What to Expect at the Phoenix Vegan Festival 2020

So much food, so little time at the PHX Vegan Food Festival.EXPAND
So much food, so little time at the PHX Vegan Food Festival.
Jim Louvau
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Savor pasta dishes. Chow some barbecue specialties. Nibble on sweet desserts. Yes, hungry people can satisfy all their cravings at this weekend’s PHX Vegan Food Festival. And chefs say they can’t wait to introduce people to a tasty world of flavors and ingredients during a series of festival cooking demonstrations.

Chef Dustin Harder is the founder and host of the online show Vegan Roadie. He has a set of wheels, a sense of adventure, and a mission to “keep it vegan while on the go.” His show takes YouTube viewers on the road to food destinations — from New Orleans to Sicily.

He says his demo is all about getting people excited about food.

“The first demo is going to be a fun-due party and I'm spelling it with an 'f-u-n,'” Harder says. “Essentially, we're going to do some breakfast potatoes and I'm gonna show them how easy it is to do this really simple coconut cheddar fondue. It's very decadent and luscious.”

Harder is also working on a new book of recipes called Epic Vegan: Quick and Easy.

“These are absolutely meals that are quick and easy. You can get them out on the table for a weeknight or a party,” he says. “There’s a loaded sheet pan nachos. There's a one-pot mushroom tetrazzini that's super-delicious. There's some really great burgers in there, like a Reuben burger and an easy peasy, olive burger.”

Chef Jason Wyrick helped put vegan cuisine on the map in Phoenix. He launched Vegan Taste, a meal delivery operation that serves customers from Apache Junction to Anthem. He also opened Casa Terra in Old Towne Glendale in 2019, which happens to be Arizona’s first fine-dining vegan restaurant.

“Almost everybody orders a taco trio,” Wyrick says of Casa Terra's patrons. Diners have a chance to order from a selection of taco fillings including mesquite-smoked barbacoa mushrooms and tempura artichokes. “We do fine dining, but they go away full,” he adds.

Wyrick plans on showing people how to make one of the moles from Casa Terra during his festival demo.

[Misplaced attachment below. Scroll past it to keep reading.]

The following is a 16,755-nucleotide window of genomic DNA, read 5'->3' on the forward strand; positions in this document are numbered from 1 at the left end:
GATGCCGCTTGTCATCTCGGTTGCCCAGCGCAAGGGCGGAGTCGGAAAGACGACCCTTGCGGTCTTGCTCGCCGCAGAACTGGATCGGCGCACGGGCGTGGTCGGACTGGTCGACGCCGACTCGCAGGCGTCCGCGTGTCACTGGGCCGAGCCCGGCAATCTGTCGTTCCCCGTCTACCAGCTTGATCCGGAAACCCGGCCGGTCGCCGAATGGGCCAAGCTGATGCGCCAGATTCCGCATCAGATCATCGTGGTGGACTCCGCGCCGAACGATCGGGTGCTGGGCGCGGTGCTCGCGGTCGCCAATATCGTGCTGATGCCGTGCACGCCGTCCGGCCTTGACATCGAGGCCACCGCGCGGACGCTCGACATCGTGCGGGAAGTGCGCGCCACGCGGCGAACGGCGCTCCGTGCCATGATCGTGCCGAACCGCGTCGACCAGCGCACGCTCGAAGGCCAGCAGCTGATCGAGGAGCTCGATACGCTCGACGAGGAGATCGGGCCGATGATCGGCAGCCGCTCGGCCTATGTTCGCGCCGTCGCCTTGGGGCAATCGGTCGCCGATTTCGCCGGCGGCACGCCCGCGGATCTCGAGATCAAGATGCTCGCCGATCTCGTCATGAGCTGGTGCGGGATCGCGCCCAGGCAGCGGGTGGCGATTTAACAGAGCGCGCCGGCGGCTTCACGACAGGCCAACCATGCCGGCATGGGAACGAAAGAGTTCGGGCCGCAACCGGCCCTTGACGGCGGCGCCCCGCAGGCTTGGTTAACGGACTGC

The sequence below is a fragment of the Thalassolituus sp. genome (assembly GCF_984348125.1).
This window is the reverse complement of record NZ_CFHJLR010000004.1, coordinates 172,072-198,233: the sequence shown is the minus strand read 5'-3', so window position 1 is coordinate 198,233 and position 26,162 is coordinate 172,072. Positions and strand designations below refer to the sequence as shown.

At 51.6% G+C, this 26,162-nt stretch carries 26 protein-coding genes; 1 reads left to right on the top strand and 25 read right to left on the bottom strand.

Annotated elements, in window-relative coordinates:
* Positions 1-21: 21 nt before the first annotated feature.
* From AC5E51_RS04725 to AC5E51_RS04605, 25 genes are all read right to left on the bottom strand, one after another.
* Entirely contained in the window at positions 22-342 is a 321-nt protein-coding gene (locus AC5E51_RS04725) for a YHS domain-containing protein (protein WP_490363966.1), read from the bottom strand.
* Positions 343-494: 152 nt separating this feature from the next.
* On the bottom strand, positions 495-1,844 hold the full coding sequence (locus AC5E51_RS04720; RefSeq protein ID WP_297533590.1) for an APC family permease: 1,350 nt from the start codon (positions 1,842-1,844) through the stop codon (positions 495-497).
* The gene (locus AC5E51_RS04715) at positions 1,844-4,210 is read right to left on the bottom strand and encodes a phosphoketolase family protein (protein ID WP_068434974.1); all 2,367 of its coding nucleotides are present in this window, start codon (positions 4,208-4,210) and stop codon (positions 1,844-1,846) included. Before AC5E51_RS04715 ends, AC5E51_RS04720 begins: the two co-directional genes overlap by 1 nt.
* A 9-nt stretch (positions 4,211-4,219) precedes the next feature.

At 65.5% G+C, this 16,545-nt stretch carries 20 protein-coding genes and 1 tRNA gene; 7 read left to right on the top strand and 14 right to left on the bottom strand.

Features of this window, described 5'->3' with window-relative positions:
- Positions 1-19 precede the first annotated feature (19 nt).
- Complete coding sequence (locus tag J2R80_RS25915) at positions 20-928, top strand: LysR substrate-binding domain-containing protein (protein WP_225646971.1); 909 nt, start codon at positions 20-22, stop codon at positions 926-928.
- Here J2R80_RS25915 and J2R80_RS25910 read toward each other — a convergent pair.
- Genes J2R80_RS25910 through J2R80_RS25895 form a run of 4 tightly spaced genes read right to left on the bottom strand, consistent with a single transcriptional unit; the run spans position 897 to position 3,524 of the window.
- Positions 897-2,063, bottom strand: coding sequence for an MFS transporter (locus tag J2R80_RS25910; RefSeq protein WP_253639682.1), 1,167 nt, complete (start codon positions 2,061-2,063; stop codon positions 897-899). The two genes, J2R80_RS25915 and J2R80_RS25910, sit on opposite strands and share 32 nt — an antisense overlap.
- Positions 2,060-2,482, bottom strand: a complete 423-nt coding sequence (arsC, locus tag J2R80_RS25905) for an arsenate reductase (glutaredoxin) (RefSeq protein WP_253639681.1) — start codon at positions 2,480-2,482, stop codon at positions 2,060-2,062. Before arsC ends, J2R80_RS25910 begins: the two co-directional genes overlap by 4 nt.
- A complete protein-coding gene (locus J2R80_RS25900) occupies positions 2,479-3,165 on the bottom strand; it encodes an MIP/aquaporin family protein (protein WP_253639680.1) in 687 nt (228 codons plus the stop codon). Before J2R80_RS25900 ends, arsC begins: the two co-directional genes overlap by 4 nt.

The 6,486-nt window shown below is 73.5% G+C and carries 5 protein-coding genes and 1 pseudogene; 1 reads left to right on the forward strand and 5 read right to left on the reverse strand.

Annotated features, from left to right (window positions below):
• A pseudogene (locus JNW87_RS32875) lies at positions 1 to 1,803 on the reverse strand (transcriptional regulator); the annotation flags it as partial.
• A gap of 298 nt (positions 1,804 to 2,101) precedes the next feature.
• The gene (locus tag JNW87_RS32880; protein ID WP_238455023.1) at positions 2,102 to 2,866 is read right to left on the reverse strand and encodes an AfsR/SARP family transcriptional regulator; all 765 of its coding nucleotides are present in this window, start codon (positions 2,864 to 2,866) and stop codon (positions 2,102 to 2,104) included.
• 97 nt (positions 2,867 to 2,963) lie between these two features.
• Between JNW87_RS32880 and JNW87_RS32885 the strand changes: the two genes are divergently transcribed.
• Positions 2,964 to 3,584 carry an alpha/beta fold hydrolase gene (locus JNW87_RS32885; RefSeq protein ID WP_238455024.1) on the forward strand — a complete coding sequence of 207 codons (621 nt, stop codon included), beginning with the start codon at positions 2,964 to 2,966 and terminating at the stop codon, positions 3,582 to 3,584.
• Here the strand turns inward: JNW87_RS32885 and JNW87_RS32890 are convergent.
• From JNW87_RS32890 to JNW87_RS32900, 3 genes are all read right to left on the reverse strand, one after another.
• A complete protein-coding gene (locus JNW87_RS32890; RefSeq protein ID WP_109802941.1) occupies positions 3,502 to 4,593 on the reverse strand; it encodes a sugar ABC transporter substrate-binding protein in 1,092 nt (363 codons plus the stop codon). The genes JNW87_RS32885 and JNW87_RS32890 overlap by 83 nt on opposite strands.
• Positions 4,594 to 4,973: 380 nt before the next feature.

The tapas tacos from Casa Terra.EXPAND
The tapas tacos from Casa Terra.
Tylon Blas

Chef Madelyn Pryor started her career in vegan cuisine by working as Wyrick’s apprentice. She's also a co-founder of Vegan Taste.

She says she started eating vegan food 15 years ago.

“I went vegan because I was always looking for the next fad diet — Atkins, Weight Watchers — you name it. I tried it,” Pryor says. Then she found a vegan cookbook in the cooking section of a bookstore. “I never went back. It’s such an easy way to eat without it being a diet. It became a lifestyle. Then there are the health benefits. And the health of the environment and animals. It’s hard to not be vegan once you start.”

Pryor says she wanted her demo at the festival to reflect her crazy, healthy life.

“I’m going to show you how to cook two full meals in 30 minutes,” Pryor says. “You will have two pots on your burners and end up with two dishes. So if you’re busy and feeling harassed, like a mom, this is a great demo for you. And they’re popular with my meat-eating friends. I can entertain with these dishes and people don’t feel deprived.”

The PHX Vegan Food Festival 2020 is from noon to 10 p.m. on Saturday, February 29, at Margaret T. Hance Park. You can find the festival entrance at Moreland and Second streets. Tickets are $29 online and kids under 12 are free.

For more information, see the PHX Vegan Food Festival website.

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